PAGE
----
My body has often felt like it was burning from the inside out, I might even say it was on fire, all courtesy of my hormone-fueled hot flashes. Perhaps someday there will be a separate firefighting unit dedicated to only this issue, and when you call 911 this guy would show up:

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Imagine the goodwill and smiles he would spread to the bc sisterhood; I certainly think I’d feel better. I’ve always said it takes a real man to wear pink —  or in this case a real hot man.

Man-oh-man, nothing says community helper like breast cancer!

Chickening Out

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My friend Jared and I have known each other for nearly twenty years. I have watched him morph from an 18-year-old college kid into a man with a wife and a son of his own. I think it’s fair to say that there are few people on this earth who make me laugh as much or as hard as Jared, so I always look forward to his texts. I can thank him for this gem.

I love it. I truly love it. It makes sense, it’s funny, and Boar’s Head was even kind enough to slap the ribbon on the low sodium version of their product; I could’t be more appreciative. Thanks to Jared, I don’t have much work to do on this one.

I mean seriously, nothing says chicken breasts like breast cancer!

Deal With It!

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I asked my friends to send me pics of items and I have to thank Melissa for this little gem. This is the first time I have ever seen a deck of cards adorned with the pink ribbon.

At least this item is novel and fun. So many other pink ribbon products range from head-scratchers to downright insulting. (More on those in posts to come.)

Now the hard part: Picking a tag line for this product’s bc campaign.

  • Nothing says getting dealt a bad hand like breast cancer!
  • I hoped my doctor was bluffing when he told me I had breast cancer!
  • Nothing says “I’ve got a great pair,” like breast cancer!
  • With genes like mine, boobs were always a gamble!
  • But with my shiny new pair, strip poker is a little less scary – thanks breast cancer!

Ok, I came up with those in about 5 minutes — now it’s your turn!

What a Hair-brained Idea!

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I would safely file this under “painfully ironic,” except someone actually had to approve this marketing plan.

As a quick reminder:

1. Most patients with anything other than early-stage breast cancer disease will probably require chemotherapy.

2. Chemotherapy kills quickly growing cells like cancer and…HAIR.

3. Patients who are receiving chemotherapy will lose the hair on their head and their face.

4. Therefore, they will have NO hair on their head to dry NOR eyebrows on their face to tweeze!

Good. Lord. People. Think before you pink!

I guess nothing says reminding patients how much they miss styling and plucking more than breast cancer!

Ribbon on the Edge

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For the last month or so, I have been posting pics of random pink-ribbon adorned items, generously forwarded to me by my friends, on my Facebook page. I have decided to add a handful to my Bets and Pieces site as well.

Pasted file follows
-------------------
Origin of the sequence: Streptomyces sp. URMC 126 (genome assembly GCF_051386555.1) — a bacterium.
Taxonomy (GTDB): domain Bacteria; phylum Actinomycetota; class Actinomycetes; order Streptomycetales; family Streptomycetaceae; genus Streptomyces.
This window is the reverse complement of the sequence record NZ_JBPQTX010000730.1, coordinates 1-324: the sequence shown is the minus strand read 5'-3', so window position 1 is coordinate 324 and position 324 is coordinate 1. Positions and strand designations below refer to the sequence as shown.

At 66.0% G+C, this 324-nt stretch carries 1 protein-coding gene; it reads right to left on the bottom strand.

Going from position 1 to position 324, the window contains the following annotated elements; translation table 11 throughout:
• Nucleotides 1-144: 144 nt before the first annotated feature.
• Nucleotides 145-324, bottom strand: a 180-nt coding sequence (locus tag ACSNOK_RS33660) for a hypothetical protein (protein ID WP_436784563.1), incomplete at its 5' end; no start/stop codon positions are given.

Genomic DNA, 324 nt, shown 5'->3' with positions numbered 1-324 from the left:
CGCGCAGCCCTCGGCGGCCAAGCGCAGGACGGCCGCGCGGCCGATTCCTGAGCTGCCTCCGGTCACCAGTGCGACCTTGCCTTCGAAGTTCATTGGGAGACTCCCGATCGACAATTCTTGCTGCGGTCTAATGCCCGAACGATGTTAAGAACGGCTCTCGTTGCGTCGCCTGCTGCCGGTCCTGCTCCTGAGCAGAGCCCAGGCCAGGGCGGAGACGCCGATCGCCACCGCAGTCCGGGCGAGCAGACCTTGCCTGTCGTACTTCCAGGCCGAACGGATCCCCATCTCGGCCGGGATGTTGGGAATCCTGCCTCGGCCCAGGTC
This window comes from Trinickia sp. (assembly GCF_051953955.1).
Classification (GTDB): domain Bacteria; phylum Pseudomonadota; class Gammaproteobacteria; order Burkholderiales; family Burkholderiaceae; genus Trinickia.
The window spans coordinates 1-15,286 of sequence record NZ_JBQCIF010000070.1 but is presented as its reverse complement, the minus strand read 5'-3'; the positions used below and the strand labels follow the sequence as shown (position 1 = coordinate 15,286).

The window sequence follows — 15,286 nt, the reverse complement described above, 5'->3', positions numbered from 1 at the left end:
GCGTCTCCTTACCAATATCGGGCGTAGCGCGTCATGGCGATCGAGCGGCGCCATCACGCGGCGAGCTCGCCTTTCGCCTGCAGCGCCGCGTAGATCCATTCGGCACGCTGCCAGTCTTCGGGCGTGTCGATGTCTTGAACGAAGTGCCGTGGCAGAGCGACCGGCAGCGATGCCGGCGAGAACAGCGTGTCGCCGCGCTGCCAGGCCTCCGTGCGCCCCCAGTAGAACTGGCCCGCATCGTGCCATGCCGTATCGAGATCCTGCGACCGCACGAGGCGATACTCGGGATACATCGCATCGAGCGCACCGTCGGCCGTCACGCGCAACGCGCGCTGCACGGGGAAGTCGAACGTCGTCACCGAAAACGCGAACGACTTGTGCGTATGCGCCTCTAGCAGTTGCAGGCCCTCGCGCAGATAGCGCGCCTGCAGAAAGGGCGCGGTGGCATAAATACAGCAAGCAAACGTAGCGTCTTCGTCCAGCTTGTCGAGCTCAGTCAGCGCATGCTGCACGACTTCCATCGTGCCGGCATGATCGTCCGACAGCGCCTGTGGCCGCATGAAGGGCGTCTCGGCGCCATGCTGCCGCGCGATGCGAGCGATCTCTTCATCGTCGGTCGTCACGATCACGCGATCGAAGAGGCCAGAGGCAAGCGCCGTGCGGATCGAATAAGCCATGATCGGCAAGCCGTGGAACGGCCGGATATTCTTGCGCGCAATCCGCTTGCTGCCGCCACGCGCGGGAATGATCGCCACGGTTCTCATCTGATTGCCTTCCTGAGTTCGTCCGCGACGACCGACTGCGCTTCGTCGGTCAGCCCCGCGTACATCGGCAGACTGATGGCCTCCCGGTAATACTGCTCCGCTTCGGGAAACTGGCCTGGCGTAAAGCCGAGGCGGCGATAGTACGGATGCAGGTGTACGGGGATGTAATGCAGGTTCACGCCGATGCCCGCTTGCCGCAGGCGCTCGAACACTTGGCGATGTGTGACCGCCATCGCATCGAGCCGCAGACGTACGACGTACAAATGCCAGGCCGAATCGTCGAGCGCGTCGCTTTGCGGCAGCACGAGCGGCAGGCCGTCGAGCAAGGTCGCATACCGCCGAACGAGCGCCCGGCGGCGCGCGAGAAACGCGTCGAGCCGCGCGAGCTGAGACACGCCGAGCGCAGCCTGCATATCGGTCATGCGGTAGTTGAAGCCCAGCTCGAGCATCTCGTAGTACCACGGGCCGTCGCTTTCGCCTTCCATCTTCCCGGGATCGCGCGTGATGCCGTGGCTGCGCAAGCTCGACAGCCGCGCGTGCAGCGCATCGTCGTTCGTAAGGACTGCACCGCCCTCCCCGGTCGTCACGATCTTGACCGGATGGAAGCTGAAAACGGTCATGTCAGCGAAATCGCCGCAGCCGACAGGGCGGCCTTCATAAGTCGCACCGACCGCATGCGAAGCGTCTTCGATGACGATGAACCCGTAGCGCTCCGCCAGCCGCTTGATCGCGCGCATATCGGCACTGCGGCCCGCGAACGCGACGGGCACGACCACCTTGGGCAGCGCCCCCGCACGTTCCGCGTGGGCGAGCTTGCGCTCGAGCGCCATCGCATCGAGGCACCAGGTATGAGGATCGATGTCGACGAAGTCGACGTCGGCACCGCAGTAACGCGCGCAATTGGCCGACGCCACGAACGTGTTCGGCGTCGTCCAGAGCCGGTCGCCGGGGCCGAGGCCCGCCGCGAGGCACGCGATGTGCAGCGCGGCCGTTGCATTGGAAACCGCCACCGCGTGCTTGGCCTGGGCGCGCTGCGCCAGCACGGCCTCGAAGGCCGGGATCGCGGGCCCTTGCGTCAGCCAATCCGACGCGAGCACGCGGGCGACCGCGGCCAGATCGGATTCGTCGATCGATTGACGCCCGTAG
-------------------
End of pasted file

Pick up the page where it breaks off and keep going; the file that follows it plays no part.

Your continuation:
I actually saw this product for the first time last year but they went back for seconds, so I felt the need to give them a shout-out. Allow me to break down the multiple reasons why this pink ribbon campaign is so wrong it’s right:

1. Tears. I know, duh. But these are sweet onions. I can’t even claim the obvious “they both made me cry” line. Plus, who’d let me get away with anything that lame anyway?

2. The company is called Bland Farms. Bless their hearts. No wonder they need a pink ribbon on their onion bag to jazz things up – ’cause there isn’t much about breast cancer that I can think of that qualifies as bland!

3. They could have picked a more colorful red onion, but BLAND farms held true to their name and stuck with yellow. I mean seriously, can you imagine the marketing meeting on this one?

“I think we should really stick with sweet onions as opposed to the traditionally flavored, even if we can get the more colorful ones, otherwise we may send the wrong message.”
“Um, we’re selling fucking onions here.”

4. The fact that these onions have a FRENCH translation on the label! What the what???!! Guess Bland farms is a little saucier than I thought.

Oh sweet onions, thank you for once again making me smile. And for making me shake my head in sheer confusion at the same time.

Nothing says onions like breast cancer!

Five Awesome Breast Cancer Gifts

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Cancer can take away so much, and yet nothing in my life has taught me more about myself or revealed more to me about others. So in essence, cancer is a gift. I know, I know, for the Hnaths it’s the gift that keeps on giving! Ba-dum-bum.

In my traditional glass-is-half-full approach, I hope you will forgive me if I take an opportunity to offer up what I have been GIVEN by this insidious disease. And if you, or someone dear to you, has battled it, feel free to comment on what cancer has done FOR you, too.

I have added to my list over the last year, and will continue to do so, but I think these are my top five to this point. I will post some more every so often. Enjoy!

  1. Never again will I feel compelled to scramble to find something pink to wear to my kids’ Breast Cancer Awareness basketball games. I. Am. Aware.
  1. Finally proof that Angelina Jolie and I share more in common than simply a love of bad-ass tattoos and hot husbands. BRAC- POSITIVE FOREVAHHH, BABYYYY!!
  1. Because my genes decided to revolt, I am, at the ripe old age of 42, the first of my friends to be officially menopausal. (Does that make me a Meno-pioneer? A Mentor-pause?) So I will never again have to find creative ways to carry or conceal “feminine” products. Awwww yeahhhh. You’re jealous, admit it.
  1. Having any hair = Good hair day
  1. Three little words I never expected being able to incorporate into my vocabulary: Bras are optional. That’s right ladies, read it and weep.